[Clips] [dave at farber.net: [IP] Police use cameras to track vehicles of suspects]
rah at shipwright.com
Thu Jul 21 17:08:45 PDT 2005
--- begin forwarded text
>Date: Thu, 21 Jul 2005 17:05:05 -0700 (PDT)
>From: "G. Gruff" <g_gruff at yahoo.com>
>Subject: Re: [Clips] [dave at farber.net: [IP] Police use cameras to track
>vehicles of suspects]
>To: rah at philodox.com
>Heh, heh, heh.....more'n one way to skin a radar camera...
>Apparently works. There's measured outrage against it.
>ffurgy_|_gruffy, reporting from the Mad Hatter's Flash-Block Seminar
>"R.A. Hettinga" <rah at shipwright.com> wrote:
>--- begin forwarded text
>Date: Wed, 20 Jul 2005 17:59:51 +0200
>From: Eugen Leitl
>To: transhumantech at yahoogroups.com, cypherpunks at jfet.org
>Subject: [dave at farber.net: [IP] Police use cameras to track vehicles of
>Sender: owner-cypherpunks at jfet.org
>----- Forwarded message from David Farber -----
>From: David Farber
>Date: Wed, 20 Jul 2005 11:49:17 -0400
>To: Ip ip
>Subject: [IP] Police use cameras to track vehicles of suspects
>X-Mailer: Apple Mail (2.733)
>Reply-To: dave at farber.net
>Begin forwarded message:
>From: Bruce Schneier
>Date: July 20, 2005 11:04:17 AM EDT
>To: EPIC_IDOF at mailman.epic.org
>Subject: [EPIC_IDOF] Police use cameras to track vehicles of suspects
>I've written about this in New Haven, CT:
>This new story is from Scotland.
>Police use cameras to track vehicles of suspects
>LUCY ADAMS, Home Affairs Correspondent July 20 2005
>POLICE have created a database of more than 6000 vehicles of suspects
>which they can track on special cameras as they move around the country.
>On major roads across Scotland, the cameras, which look similar to
>the speed ones, record thousands of licence plates every hour and
>scan them against the database.
>Those on the list are flagged up with the local force control room
>with details of the direction in which they are travelling. Depending
>on the intelligence held on the motorist, the vehicle could be
>stopped immediately by officers or monitored during its journey.
>Senior police say there are a "substantial number" of cameras across
>the country aimed at detecting drugs traffickers, sex offenders,
>suspected terrorists and banned or unlicensed drivers. Owners on the
>list are not told, and civil rights campaigners have raised concerns
>about whether the scheme is compatible with human rights legislation.
>However, officers say Automatic Number Plate Recognition (ANPR),
>originally created for counter-terrorism, is a vital tool in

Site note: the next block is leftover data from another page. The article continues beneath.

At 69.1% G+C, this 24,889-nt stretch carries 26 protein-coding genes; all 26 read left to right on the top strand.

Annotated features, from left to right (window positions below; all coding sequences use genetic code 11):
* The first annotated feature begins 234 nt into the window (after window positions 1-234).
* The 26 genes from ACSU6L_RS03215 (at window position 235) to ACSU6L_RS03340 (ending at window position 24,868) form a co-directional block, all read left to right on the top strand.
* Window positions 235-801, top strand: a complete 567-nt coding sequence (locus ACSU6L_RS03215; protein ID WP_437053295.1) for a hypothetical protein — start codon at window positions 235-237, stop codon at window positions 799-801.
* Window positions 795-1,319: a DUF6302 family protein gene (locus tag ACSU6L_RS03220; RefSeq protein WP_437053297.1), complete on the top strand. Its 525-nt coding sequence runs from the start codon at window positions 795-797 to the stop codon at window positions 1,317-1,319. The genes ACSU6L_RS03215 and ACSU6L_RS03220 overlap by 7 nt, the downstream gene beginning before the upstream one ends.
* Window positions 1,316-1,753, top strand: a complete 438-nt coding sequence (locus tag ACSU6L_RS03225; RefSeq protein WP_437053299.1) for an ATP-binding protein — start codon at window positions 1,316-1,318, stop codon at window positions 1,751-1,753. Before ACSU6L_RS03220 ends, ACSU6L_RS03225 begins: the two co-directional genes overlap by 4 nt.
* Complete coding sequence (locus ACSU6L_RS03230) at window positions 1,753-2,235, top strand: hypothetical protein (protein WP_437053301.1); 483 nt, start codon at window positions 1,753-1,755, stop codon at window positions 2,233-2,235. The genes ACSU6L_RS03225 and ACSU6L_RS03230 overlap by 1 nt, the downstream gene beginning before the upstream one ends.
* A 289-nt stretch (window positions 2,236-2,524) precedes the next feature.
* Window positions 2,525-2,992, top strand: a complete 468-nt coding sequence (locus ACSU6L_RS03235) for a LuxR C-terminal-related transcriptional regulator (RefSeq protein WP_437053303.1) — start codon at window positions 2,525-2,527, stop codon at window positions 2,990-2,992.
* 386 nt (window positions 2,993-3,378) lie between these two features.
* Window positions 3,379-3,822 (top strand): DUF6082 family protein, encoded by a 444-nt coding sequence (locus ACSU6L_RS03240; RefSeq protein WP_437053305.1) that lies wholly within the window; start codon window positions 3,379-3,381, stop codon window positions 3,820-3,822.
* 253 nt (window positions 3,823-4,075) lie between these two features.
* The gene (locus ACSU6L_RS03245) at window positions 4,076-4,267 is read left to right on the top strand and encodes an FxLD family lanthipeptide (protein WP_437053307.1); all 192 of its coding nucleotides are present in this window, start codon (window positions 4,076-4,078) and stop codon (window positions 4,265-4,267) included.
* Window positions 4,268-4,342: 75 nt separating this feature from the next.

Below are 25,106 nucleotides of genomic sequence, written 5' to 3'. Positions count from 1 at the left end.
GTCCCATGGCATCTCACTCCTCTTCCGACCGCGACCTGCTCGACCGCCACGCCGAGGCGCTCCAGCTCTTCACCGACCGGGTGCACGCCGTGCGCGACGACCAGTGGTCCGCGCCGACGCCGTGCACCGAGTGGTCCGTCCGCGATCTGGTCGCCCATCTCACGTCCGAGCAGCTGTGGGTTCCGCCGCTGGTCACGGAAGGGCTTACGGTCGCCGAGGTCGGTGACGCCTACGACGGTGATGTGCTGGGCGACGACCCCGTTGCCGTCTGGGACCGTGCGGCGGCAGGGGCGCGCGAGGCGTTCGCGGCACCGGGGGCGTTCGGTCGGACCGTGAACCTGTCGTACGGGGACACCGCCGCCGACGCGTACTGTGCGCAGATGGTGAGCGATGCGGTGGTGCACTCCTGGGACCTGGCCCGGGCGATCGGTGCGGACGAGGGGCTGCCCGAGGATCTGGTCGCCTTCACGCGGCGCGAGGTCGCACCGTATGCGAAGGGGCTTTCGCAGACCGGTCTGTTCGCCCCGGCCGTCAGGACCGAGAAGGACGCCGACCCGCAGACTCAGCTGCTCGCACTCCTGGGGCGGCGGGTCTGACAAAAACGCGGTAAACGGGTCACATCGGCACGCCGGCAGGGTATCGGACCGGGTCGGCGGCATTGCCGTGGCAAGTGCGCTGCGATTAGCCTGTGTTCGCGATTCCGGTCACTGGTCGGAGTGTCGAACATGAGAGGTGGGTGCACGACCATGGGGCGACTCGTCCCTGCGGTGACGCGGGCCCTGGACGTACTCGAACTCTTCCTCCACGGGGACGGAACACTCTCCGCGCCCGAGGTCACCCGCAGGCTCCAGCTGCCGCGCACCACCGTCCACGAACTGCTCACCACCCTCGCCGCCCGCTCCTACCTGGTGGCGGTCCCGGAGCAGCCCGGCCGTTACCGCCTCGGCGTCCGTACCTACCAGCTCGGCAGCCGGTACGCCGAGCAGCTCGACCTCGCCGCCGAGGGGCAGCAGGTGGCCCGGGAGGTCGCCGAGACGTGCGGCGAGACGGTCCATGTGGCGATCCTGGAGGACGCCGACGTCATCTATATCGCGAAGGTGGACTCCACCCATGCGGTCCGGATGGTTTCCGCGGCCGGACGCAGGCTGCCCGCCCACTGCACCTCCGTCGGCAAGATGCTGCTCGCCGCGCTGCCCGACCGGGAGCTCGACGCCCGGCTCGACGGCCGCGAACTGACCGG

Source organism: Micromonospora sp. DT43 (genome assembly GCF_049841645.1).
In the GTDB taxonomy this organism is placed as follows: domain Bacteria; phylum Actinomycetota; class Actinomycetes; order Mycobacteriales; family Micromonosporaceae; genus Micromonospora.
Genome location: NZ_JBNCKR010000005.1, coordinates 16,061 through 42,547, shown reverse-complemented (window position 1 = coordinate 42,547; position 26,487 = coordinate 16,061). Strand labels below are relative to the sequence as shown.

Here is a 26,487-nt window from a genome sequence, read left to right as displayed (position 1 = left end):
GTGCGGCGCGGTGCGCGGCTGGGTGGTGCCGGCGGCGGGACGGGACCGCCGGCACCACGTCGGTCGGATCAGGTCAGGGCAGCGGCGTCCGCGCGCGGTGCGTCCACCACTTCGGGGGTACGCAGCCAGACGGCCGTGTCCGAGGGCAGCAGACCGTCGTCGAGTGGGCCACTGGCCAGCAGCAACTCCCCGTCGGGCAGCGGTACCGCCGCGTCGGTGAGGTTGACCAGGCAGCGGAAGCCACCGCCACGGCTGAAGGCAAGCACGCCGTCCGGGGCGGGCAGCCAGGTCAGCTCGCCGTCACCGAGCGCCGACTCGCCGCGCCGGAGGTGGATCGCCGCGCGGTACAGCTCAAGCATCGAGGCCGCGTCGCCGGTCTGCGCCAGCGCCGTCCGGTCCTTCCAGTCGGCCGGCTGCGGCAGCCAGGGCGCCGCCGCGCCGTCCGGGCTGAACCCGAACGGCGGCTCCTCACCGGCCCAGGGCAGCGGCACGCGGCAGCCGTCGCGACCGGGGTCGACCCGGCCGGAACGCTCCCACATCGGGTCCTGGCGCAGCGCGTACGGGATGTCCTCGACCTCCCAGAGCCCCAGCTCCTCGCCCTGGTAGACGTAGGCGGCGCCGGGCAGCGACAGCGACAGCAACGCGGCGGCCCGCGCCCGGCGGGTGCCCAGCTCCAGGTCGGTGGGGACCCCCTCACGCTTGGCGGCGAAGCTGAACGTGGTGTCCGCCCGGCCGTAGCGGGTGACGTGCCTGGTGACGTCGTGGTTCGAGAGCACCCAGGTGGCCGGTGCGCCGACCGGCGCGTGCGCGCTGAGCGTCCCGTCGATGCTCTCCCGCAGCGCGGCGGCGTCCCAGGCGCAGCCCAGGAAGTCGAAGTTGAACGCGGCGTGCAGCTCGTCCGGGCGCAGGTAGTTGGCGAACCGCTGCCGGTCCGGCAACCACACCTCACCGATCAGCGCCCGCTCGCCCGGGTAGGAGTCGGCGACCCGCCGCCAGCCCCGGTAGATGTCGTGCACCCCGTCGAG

>collecting intelligence on criminals and suspected terrorists.
>Alan Burnett, spokesman on the system for the Association of Chief
>Police Officers in Scotland, and assistant chief constable of Fife,
>said: "It is directed against detecting travelling housebreakers,
>potential terrorists, bogus callers and drug traffickers. This
>technology is very much geared towards disrupting criminals such as
>drug traffickers and it is not about prosecuting the motorist."
>He said it was nothing to do with speeding or Big Brother, adding
>that there were various lengths of time over which they could hold
>the information: "A stolen vehicle may be on the list for two days,
>but more serious intelligence may be kept on the list for up to 90
>The Scottish Executive has spent ?1.5m on ANPR machines which can
>check up to 3000 licence plates an hour on vehicles travelling at
>speeds of up to 100mph. Forces are planning to connect this database
>to the Scottish Intelligence Database (SID) to allow every officer to
>be able to request that a vehicle of interest should be checked.
>It is managed by the Scottish Criminal Records Office where a
>sergeant is responsible for checking the information is held only for
>a certain time and that it is compliant with human rights legislation.
>John Scott, head of the Scottish Human Rights Centre, said he was
>concerned about the lack of judicial scrutiny.
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>Eugen* Leitl <http://leitl.org/>leitl
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>--- end forwarded text
>R. A. Hettinga
>The Internet Bearer Underwriting Corporation
>44 Farquhar Street, Boston, MA 02131 USA
>"... however it may deserve respect for its usefulness and antiquity,
>[predicting the end of the world] has not been found agreeable to
>experience." -- Edward Gibbon, 'Decline and Fall of the Roman Empire'
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--- end forwarded text
R. A. Hettinga <mailto: rah at ibuc.com>
The Internet Bearer Underwriting Corporation <http://www.ibuc.com/>
44 Farquhar Street, Boston, MA 02131 USA
"... however it may deserve respect for its usefulness and antiquity,
[predicting the end of the world] has not been found agreeable to
experience." -- Edward Gibbon, 'Decline and Fall of the Roman Empire'
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